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Brandon judge asked to overturn child porn conviction

A Brandon judge has been asked to overturn a conviction for possession of child porn based on the argument that border guards didn’t have the authority to search the cellphone the material was found on.

Defence lawyer Dan Manning argued there are limits to the searches that can be done by border officers, and those limits apply to cellphones.

"People might say: ‘Can’t border security agents search anything?’" Manning said. "The answer is, no they can’t."

Brandon Tyler Vaillancourt, at the time a member of the Canadian military, was convicted of possession of child porn on Nov. 21, 2016. He received a 90-day intermittent jail sentence.

Vaillancourt was found with more than 100 distinct child porn images on his cellphone and computer.

The images were discovered when Vaillancourt, then a soldier based at CFB Shilo, returned to Canada from a trip the U.S. on May 2, 2014, and a border officer inspected his phone and found one of the images.

Further examination detected more images believed to be child porn, Vaillancourt was arrested, and RCMP were called in to investigate. A computer with the other images on it was then seized from his home.

Vaillancourt hasn’t yet served any of his sentence as he was granted bail while pending appeal.

The Crown stayed a charge of importing child pornography.

Vaillancourt’s conviction on the possession charge came after a voir dire in Brandon provincial court in which Judge Donovan Dvorak ruled that the images found on the phone should be admitted at trial.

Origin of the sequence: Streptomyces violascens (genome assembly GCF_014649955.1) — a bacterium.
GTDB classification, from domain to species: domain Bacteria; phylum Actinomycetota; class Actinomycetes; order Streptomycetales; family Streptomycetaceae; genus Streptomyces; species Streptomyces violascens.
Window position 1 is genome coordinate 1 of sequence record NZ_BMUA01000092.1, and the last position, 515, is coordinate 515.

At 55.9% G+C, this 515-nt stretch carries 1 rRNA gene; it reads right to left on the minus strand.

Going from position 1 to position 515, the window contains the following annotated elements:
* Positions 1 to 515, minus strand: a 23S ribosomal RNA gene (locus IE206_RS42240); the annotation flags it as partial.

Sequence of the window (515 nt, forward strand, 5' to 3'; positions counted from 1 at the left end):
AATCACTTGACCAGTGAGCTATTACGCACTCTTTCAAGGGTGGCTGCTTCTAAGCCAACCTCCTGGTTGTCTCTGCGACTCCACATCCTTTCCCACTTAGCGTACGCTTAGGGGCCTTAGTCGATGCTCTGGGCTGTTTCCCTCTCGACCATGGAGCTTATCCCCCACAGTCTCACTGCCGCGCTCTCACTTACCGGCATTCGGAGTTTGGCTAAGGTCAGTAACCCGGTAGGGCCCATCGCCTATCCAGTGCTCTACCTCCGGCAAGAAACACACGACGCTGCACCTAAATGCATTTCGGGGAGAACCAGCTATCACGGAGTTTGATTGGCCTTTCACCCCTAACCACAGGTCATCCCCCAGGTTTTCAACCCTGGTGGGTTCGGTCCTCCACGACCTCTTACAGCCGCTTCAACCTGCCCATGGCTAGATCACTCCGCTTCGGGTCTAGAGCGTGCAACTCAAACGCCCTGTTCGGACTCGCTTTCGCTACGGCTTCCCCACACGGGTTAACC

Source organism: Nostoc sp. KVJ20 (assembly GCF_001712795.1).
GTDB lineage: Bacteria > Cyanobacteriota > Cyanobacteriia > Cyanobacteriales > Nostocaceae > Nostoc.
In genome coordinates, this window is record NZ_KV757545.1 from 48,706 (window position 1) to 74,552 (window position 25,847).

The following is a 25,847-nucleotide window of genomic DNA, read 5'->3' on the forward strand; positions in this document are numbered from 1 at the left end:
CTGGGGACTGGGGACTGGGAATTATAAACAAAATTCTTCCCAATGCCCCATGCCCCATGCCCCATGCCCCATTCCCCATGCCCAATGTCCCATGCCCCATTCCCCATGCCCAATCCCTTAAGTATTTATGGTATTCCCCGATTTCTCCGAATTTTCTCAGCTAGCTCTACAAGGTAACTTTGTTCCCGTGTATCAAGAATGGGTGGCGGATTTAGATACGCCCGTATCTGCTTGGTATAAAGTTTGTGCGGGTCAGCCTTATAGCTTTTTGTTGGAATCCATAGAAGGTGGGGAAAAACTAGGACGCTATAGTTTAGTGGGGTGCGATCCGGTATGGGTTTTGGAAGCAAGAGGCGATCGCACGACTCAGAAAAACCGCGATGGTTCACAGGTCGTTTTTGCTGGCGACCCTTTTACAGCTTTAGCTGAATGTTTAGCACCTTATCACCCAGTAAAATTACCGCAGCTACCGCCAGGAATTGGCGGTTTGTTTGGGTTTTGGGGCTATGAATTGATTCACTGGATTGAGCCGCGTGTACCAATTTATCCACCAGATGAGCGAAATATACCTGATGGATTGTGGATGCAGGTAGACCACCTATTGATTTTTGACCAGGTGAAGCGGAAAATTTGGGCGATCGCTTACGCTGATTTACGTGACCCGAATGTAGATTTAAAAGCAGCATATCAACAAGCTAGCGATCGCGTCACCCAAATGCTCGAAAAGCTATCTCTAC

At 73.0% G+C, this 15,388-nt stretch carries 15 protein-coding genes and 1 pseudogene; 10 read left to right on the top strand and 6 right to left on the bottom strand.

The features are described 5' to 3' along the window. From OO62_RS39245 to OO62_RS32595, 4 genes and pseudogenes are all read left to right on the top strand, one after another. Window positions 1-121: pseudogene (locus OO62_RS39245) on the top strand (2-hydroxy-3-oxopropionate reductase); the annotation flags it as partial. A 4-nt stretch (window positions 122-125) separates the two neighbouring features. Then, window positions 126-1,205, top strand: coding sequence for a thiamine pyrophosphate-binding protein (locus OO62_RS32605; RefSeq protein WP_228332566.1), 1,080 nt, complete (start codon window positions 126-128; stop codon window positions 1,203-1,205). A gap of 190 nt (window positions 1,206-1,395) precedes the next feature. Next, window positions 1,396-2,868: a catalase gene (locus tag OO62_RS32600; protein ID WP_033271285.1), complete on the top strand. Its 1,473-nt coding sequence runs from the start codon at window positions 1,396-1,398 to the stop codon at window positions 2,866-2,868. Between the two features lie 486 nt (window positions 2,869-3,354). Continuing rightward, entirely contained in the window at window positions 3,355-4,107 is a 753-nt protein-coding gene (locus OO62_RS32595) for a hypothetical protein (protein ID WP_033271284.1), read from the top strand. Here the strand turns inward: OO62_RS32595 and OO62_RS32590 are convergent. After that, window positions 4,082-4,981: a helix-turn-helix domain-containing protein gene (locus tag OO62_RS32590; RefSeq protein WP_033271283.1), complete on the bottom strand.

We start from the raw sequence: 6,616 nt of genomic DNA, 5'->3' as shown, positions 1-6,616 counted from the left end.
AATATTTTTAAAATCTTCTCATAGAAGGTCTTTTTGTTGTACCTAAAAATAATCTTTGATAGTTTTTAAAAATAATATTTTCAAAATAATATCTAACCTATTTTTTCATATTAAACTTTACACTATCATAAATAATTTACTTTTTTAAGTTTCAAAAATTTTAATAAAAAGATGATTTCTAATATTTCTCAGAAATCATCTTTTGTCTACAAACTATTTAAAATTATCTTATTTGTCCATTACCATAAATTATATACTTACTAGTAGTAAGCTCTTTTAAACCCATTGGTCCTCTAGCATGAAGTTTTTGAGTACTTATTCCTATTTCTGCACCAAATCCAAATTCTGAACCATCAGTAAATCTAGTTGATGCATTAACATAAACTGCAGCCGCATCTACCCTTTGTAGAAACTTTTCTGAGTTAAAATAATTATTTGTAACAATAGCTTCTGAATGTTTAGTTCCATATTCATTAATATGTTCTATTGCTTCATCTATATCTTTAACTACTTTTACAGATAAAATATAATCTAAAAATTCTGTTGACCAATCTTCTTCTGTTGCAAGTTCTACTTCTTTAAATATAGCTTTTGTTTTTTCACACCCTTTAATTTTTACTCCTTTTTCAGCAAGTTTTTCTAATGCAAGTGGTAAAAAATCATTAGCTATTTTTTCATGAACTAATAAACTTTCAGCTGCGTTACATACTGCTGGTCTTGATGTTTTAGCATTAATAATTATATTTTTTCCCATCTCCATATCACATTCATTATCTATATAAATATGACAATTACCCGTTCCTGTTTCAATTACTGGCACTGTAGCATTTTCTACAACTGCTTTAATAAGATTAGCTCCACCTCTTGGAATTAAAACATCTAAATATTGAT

At that time, Manning argued that border officers didn’t have grounds to search the phone under the Customs Act.

However, Dvorak ruled that the search was valid because the phone met the definition of a "good" under Section 99 of the act and therefore could be searched.

During an appeal heard in Brandon Court of Queen’s Bench this week, Manning argued the child porn evidence should have been excluded as his client’s right to protection from unreasonable search and seizure under the Charter of Rights and Freedoms was violated and the conviction should be quashed.

Manning argued that Judge Dvorak had erred by ruling that the cellphone met a definition of a "good" under the customs legislation.

The appeal was argued before Justice John Menzies.

To make his argument, Manning pointed to a prior court ruling on a section of the Customs Act regarding the warrantless search of people at the border.

That case ruled an initial search of baggage and questioning by border guards is acceptable because people expect that at the border.

If they have a concern about the possibility of an item being searched, they can leave the item at home or take other steps.